How to Sell Application and ‘as-a-Service’ Clouds

Cloud Apps
James Anderson

James Anderson

**Editor’s Note: Register now for Channel Partners Evolution, Sept. 25-28, in Austin, Texas.**

What does a solution provider do once its customers have caught up with innovations like cloud and SD-WAN?

Clarify360's Jo Peterson

Jo Peterson

Five experts will sit on a concurrent-education panel to tackle “Selling Application and “as-a-Service” Clouds: Make Money Moving up the Stack” at Channel Partners Evolution, Sept. 25-28, in Austin, Texas.

Jo Peterson of Clarify360, Tina Gravel of Cyxtera, Jasmina Muller of CenturyLink, Chris Peters of 8×8 and Carmen Sorice of Sungard Availability Services comprise the panel.

Peterson spoke to Channel Partners on behalf of the panel to give a preview of subject matter.

The transcript has been edited for clarity.

Channel Partners: Who is your target audience, and what kind of obstacles do they face?

Jo Peterson: Organizations are rushing to the cloud. Customers are looking at their options around many previously hardware-based or on-premises-based solutions that are now available in an as-a-service model. The five fastest growing categories in the as-a-service space are ERP, CRM, security as a service, big data as a service and collaboration/UCaaS.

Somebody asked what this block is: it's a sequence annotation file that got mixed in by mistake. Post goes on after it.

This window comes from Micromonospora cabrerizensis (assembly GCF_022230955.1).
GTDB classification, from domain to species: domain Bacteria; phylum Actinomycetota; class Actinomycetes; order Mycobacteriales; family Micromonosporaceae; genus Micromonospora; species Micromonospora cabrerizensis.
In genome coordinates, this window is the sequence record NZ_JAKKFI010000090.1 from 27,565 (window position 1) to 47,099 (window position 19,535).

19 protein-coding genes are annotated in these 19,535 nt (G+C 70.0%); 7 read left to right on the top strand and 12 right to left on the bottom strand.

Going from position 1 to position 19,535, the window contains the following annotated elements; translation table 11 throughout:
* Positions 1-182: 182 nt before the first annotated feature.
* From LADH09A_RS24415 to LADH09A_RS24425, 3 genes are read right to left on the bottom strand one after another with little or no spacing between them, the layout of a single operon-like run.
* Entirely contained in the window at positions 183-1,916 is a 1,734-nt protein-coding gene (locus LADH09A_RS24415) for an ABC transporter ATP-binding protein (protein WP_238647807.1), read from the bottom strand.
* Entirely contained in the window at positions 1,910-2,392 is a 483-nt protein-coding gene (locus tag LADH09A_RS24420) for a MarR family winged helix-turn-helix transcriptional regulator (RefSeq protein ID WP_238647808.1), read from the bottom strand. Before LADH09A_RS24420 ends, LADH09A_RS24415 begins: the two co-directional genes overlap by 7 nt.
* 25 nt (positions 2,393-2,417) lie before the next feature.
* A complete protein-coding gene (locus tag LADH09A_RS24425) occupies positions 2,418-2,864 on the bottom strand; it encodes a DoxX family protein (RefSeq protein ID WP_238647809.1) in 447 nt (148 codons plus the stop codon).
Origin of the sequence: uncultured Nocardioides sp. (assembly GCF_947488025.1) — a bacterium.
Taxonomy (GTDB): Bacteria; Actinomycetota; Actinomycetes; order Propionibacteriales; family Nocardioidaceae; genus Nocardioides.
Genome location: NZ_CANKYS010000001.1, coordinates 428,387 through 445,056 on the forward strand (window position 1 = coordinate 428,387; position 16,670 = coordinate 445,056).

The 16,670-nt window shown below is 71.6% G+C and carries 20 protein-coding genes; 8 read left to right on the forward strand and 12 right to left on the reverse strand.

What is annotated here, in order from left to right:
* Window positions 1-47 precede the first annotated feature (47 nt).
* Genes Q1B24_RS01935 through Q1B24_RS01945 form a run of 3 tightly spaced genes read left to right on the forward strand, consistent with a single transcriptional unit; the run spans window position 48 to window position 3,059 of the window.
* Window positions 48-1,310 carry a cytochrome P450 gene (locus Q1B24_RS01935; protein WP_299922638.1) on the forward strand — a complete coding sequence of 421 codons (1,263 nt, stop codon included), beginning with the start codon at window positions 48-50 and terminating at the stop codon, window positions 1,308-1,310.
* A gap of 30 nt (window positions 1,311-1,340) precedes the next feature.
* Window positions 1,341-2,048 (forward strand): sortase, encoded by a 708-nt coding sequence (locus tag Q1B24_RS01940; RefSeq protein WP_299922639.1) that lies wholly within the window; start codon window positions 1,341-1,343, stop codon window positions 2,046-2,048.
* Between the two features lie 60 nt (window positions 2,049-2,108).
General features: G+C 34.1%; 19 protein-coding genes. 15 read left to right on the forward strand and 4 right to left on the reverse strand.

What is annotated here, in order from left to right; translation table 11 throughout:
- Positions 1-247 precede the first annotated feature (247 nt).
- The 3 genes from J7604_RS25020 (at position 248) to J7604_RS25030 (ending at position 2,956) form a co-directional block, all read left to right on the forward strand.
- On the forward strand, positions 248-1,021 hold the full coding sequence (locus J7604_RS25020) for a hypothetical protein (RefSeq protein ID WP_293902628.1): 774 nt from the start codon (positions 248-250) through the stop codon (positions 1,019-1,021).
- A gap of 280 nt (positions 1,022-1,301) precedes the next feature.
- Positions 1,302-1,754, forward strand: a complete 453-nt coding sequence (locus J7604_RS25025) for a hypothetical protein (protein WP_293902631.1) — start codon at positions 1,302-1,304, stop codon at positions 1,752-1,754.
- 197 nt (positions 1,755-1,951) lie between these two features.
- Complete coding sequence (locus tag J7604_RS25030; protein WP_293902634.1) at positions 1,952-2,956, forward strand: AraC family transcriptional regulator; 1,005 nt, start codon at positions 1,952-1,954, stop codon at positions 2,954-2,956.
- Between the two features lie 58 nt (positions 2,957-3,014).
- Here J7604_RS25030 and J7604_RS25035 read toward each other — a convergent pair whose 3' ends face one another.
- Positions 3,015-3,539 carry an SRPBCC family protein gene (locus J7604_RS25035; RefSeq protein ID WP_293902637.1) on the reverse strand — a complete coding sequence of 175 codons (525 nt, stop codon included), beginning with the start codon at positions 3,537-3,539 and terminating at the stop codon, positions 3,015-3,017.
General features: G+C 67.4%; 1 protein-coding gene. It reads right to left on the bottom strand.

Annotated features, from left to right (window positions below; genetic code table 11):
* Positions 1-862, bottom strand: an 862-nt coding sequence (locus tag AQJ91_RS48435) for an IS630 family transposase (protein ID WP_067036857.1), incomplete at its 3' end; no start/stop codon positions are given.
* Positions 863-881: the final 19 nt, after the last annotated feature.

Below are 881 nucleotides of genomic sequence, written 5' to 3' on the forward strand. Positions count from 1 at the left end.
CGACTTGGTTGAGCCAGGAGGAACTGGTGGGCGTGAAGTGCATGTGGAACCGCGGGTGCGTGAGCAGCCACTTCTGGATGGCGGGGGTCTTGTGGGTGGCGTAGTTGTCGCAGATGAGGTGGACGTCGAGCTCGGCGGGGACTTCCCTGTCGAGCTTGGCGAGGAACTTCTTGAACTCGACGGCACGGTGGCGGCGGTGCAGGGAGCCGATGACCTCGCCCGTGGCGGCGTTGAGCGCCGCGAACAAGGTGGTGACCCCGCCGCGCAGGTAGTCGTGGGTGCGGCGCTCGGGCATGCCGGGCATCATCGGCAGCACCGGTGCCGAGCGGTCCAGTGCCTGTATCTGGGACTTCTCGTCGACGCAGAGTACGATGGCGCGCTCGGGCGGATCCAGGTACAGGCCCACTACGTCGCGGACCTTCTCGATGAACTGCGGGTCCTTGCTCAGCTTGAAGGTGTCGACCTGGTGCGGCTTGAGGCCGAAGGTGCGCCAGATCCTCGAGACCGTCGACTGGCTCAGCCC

Customer are looking at a number of drivers as they evaluate their choices. Many of the drivers lend themselves to a cloud-based solution with an operating expense component. The three top considerations are cost, rapid deployment, flexibility and scalability. Overall, the total cost of ownership for a cloud-based solution can be 50-60 percent less than for traditional solutions over a 10-year period.

Cloud-based solutions offer a basic configuration with a limited range of options that are designed to meet the requirements of most businesses — an approach that can significantly reduce cost.

Vendors have been developing new ways for companies to acquire additional software and software as a service and functionality on a subscription basis. This makes cloud-based systems even more appropriate for companies that are quickly evolving to meet a changing competitive environment. Security as a service, big data as a service and collobaration/UCaaS are being adopted by organizations of all sizes and all verticals.

CP: Could you list a few enterprise application-based cloud services that partners might consider adding?

JP: The target audience for cloud-based ERP often has the following characteristics:

  • SMB customers that feel they are not getting the most out of their current project management or accounting software.
  • Companies that take on more and different types of businesses that need to be monitored now, not in the aftermath.
  • SMB customers with 10-250 PCs that have internal IT staff or partner-delivered IT capabilities.
  • Midsize, project-driven organizations.
  • Business with the following application needs: core financial management (general ledger, accounts payable and accounts receivable (GLAPAR); project management; distribution; and customer relationship management (CRM).

Cloud ERP is especially popular for two-tier ERP deployments, in which companies run a primary ERP system on-premises with …

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